1. Under the lip of your shower door—I found out the hard way that the lip of our glass shower door gets the most disgusting collection of grime from hard water. It will make you gag if you let it get away from you…trust me.
  2. Under the lip of your counter tops—This one I discovered when I grabbed the edge of our countertops and felt texture. We have solid-surface countertops…there should be no texture.
  3. Under the lip of the table where your child sits—The owners of sticky, dirty, grimy hands often use the underside of the table to pull themselves up in the chair, pull themselves closer to the table or just as a napkin (because picking up the one on TOP of the table makes no sense).
  4. Aerator of your faucet—This is the part where the water sprays out. It can be gross with hard water, lime, calcium and other build up. Your water is sliding by it all while it is being dispensed. Clean it and you will have not only cleaner water, but possibly more since these can clog the holes!
  5. Inside ice dispenser—Also another (un)fortunate accidental find of mine. If you have an ice dispenser on your fridge, open the freezer door. You see that little chute that the ice rides down before it falls into your glass? There is a little door at the bottom of that chute that keeps the cold inside the freezer while ice is not using it as an exit. Reach inside that chute and push that little door open. Look at the seal on it. If you’ve never done this before, my bet is that it is black. Blech.
  6. In the folds of the seal of your refrigerator—This one is similar to #5 in location/purpose, but not a gross find of mine. My mom used to clean this one. Open the refrigerator and freezer doors (not at the same time…were you born in a barn?!) and clean INSIDE the folds of the door seals. It can be gross, but you can feel better about yourself once you’ve done it.
  7. Dish washer door—There are actually two areas that need your attention here. Firstly, open your dishwasher slightly. Now, look at the top of the inside of the appliance. It is probably gross. However, you may have already spotted this one on your own and therefore clean it regularly. Here’s another one. Continue opening the dishwasher door until it is all the way open…as in parallel to the floor. Look in the “hinged” area at the bottom of the door. Most dishwashers gather moisture here, but when the door is closed, they are shaped in such a way that the soap and fresh water does not wash here. Final result? Grossness.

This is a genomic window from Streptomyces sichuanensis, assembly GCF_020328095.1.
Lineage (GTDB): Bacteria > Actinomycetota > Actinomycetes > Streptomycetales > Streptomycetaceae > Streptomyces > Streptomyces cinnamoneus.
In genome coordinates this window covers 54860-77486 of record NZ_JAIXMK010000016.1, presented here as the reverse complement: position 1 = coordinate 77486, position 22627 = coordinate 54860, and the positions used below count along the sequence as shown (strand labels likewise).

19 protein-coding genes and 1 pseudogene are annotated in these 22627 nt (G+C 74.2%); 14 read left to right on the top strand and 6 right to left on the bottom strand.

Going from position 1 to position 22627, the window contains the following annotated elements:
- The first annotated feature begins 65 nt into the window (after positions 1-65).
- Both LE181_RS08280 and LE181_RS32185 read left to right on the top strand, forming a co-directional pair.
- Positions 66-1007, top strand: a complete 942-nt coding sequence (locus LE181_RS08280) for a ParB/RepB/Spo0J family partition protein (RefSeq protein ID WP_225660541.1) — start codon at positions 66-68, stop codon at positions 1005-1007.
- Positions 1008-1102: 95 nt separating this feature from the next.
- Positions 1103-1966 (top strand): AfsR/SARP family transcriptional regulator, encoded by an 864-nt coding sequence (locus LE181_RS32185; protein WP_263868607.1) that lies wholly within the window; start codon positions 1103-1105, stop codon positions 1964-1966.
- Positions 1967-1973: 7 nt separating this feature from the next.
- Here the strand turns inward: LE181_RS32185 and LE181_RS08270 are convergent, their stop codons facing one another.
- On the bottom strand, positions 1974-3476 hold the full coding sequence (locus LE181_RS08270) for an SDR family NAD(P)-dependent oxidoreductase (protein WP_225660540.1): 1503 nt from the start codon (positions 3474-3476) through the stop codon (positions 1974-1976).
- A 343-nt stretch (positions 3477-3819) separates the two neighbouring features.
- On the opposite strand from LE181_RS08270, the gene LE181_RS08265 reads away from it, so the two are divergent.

8. Base of your toilet—This is mostly true if you have males that live anywhere in your house. I was not aware until I was married that men seem to…how should I say…spray more than I realized (since my mom never let this be a problem when I was growing up). So even your best Robin Hood of an aimer cannot avoid getting a bit on the base of the toilet and on the floor around it (which is why I neither understand carpet in a bathroom or those little rugs that fit around the base of a toilet).

Yes it's gross...but what's worse: reading about it here or it residing in your home?

You can also find a similar post at a The Frugal Frontier named 6 Places You Might Forget to Clean. You should check out her site for more ideas!

Photo credit: lusi

Monday, May 10, 2010

8 Pool Safety Rules for Kids/Parents

Since our neighborhood pool is opening this upcoming weekend, I thought I would run over a list of pool safety tips to remember for this upcoming heatwave.

  1. Learn CPR. I don’t want you to ever have to use it, but you should know how—just in case.
  2. Never allow children to swim alone, regardless of how good of a swimmer they are. Younger children MUST have an adult present. Do not allow a flotation device replace supervision. Older children should have a buddy who is also a good swimmer in order to be left alone. Actually WATCH the child and don’t get distracting by socializing.
  3. Never allow children to run around a pool.
  4. Be sure that the depth of the pool is appropriate for jumping/diving without causing injury.
  5. Teach children not to urinate in the pool. It’s disgusting and lots of health hazards can stem from this apathetic approach.
  6. Have a telephone around. If you receive a call from a friend or need to call 911, you don’t want to leave the poolside to do it.
  7. Use plenty of sunscreen and re-apply per the label directions to prevent burns.
  8. Don’t assume that if your child knows how to swim that they are drown-proof.

Now enjoy the summer fun!

Photo credit: Tom@HK

Wednesday, May 5, 2010

WFMW - I Can't Exactly Cut It Off!

See that? That cutie right over there-->.

He's awesome. He's smart, generous, caring, sensitive, smart, loving, cuddling, funny, witty, and smart. (Did I mention he is smart?).

He also sucks his thumb. He's closer to 5 than 4.

I don't know why he is a thumb-sucker. I was not. His dad was not. But he is. We certainly didn't teach him this trick.

It needs to stop.

We've talked to him about it. I've used a glove that has all fingers but the thumb cut off for him to wear, but it is hot and uncomfortable. We've tried bribing him. We've tried to restrict it to bedtime (in the hopes that we could then work with him from there). We've threatened him with the stuff you buy that makes it taste horrible. Nothing has worked so far.

Any recommendations that you have in getting this habit stopped would be much appreciated.

Because his little sister does it to, so I will need to keep an arsenal of tips on hand to find something that works for her in a couple of years.


Go visit We Are THAT Family to see the backwards edition of Works for Me Wednesday (where the blogger asks for tips rather than gives them) and see what other questions people have that you might could help them with!